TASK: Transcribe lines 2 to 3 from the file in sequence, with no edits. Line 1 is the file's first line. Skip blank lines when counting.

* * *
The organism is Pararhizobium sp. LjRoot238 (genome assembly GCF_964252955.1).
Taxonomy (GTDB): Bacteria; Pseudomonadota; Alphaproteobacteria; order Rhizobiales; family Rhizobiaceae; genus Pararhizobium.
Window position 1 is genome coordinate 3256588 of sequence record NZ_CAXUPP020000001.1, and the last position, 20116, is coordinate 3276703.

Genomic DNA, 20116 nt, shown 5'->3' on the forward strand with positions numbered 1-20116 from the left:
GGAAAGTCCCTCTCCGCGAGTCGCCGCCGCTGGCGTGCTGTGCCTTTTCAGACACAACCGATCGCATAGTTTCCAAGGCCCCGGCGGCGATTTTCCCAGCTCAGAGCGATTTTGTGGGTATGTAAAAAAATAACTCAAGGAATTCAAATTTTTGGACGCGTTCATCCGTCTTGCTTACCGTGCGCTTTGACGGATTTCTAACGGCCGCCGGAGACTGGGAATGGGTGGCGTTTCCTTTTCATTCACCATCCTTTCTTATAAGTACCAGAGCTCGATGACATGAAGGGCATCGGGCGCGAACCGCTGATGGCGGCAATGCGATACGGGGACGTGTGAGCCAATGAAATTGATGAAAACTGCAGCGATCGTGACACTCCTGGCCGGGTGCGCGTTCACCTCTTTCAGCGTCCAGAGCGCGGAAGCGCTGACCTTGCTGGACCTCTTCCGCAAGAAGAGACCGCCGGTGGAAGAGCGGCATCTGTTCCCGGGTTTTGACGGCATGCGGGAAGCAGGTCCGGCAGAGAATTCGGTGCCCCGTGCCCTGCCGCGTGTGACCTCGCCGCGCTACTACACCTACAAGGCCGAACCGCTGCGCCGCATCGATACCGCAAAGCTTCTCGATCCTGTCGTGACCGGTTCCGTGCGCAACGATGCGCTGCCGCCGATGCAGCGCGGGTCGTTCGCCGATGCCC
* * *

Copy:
Taxonomy (GTDB): Bacteria; Pseudomonadota; Alphaproteobacteria; order Rhizobiales; family Rhizobiaceae; genus Pararhizobium.
Window position 1 is genome coordinate 3256588 of sequence record NZ_CAXUPP020000001.1, and the last position, 20116, is coordinate 3276703.